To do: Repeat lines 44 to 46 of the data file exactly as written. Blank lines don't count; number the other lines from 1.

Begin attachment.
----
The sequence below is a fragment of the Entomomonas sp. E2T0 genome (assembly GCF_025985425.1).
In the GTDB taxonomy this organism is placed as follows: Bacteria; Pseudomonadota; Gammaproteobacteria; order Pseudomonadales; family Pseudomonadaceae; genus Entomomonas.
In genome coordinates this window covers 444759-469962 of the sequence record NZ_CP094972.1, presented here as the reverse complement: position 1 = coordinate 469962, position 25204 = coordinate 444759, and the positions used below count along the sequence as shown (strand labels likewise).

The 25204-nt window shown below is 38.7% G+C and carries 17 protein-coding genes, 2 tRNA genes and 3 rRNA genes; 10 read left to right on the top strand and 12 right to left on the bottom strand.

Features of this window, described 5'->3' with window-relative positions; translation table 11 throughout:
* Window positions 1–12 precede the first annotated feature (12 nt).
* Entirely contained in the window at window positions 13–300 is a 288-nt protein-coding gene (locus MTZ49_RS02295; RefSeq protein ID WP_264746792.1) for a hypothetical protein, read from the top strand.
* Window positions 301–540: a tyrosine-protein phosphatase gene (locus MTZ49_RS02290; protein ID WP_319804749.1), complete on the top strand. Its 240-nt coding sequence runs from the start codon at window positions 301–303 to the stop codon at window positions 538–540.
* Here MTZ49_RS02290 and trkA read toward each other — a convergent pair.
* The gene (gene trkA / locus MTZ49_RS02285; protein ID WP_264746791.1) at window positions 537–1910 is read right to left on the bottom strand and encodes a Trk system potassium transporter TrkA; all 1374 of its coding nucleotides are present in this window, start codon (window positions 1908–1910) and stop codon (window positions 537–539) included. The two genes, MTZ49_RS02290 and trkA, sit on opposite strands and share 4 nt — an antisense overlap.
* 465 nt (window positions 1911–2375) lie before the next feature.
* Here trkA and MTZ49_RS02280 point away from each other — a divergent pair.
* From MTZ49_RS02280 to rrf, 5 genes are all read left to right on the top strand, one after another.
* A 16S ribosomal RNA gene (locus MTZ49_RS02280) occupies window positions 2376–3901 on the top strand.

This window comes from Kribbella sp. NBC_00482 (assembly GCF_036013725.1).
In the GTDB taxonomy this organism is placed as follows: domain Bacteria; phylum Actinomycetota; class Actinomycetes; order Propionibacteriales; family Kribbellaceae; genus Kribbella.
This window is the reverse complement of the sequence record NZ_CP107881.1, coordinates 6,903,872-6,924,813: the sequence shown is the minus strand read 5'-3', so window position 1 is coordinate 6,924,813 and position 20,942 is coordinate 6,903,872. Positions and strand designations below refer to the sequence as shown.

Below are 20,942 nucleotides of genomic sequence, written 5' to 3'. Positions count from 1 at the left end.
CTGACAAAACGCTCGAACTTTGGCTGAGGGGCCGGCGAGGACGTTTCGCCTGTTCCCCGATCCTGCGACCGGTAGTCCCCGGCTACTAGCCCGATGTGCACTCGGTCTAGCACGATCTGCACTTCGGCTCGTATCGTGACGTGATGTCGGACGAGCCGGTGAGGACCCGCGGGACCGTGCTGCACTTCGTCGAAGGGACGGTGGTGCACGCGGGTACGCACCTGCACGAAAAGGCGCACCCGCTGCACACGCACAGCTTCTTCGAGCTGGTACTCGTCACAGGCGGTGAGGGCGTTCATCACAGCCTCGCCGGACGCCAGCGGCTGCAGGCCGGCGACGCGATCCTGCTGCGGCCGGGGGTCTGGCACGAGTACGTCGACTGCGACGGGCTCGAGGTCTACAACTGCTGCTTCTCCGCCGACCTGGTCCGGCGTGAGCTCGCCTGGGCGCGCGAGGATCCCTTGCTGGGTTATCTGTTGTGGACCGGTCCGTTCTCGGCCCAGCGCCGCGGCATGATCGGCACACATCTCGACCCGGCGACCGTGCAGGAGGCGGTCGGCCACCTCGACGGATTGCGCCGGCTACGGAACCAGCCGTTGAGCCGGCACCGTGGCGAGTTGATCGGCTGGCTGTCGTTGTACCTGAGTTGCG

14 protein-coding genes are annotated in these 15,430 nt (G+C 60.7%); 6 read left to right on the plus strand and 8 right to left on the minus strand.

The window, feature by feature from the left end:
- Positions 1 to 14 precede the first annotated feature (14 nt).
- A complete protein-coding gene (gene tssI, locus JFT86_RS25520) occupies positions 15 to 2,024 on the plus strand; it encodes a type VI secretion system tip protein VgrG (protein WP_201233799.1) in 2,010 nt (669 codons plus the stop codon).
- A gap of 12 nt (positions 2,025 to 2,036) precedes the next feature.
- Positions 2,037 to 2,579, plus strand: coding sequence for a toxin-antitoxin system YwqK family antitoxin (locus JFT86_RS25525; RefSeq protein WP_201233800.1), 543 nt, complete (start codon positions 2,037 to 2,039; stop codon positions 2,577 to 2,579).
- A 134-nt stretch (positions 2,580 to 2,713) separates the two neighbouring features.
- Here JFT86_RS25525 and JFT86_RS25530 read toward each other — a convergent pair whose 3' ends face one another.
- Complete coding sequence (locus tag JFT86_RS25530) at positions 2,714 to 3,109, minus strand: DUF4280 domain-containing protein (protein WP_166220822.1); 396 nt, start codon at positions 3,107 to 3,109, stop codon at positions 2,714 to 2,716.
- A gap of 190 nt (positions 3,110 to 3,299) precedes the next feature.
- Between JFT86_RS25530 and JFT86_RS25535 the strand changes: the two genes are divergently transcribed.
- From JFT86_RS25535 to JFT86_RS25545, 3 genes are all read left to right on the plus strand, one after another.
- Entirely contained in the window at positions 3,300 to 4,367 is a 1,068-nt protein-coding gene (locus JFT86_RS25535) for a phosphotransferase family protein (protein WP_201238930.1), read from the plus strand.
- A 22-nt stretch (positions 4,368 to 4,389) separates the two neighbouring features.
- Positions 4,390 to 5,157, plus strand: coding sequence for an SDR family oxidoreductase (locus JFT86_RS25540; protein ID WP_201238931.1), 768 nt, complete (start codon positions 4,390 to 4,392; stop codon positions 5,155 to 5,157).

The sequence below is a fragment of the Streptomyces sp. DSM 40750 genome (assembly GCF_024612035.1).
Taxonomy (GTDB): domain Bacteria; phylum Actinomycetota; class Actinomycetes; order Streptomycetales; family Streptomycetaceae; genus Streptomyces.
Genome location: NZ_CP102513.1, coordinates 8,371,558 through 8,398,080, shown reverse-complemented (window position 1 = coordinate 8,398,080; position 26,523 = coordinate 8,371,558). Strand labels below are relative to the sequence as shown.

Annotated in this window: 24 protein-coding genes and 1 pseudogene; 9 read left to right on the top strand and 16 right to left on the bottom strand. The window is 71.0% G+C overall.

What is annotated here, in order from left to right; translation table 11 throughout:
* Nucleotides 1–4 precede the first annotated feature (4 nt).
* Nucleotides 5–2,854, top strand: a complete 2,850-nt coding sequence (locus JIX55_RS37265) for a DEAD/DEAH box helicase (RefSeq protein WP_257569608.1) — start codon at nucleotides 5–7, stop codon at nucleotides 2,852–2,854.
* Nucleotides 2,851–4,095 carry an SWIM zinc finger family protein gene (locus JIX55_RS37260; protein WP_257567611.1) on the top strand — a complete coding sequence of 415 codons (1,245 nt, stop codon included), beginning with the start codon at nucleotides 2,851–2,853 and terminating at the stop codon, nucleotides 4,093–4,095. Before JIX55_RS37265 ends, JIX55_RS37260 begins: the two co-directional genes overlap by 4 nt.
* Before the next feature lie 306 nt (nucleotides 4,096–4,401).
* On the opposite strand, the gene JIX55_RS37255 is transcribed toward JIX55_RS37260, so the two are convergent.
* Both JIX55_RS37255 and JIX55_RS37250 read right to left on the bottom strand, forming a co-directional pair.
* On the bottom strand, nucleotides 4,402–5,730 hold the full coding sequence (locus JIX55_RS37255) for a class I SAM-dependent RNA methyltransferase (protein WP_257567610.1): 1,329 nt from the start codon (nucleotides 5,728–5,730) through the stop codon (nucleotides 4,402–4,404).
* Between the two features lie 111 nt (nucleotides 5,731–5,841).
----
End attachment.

* On the opposite strand, the gene JIX55_RS37255 is transcribed toward JIX55_RS37260, so the two are convergent.
* Both JIX55_RS37255 and JIX55_RS37250 read right to left on the bottom strand, forming a co-directional pair.
* On the bottom strand, nucleotides 4,402–5,730 hold the full coding sequence (locus JIX55_RS37255) for a class I SAM-dependent RNA methyltransferase (protein WP_257567610.1): 1,329 nt from the start codon (nucleotides 5,728–5,730) through the stop codon (nucleotides 4,402–4,404).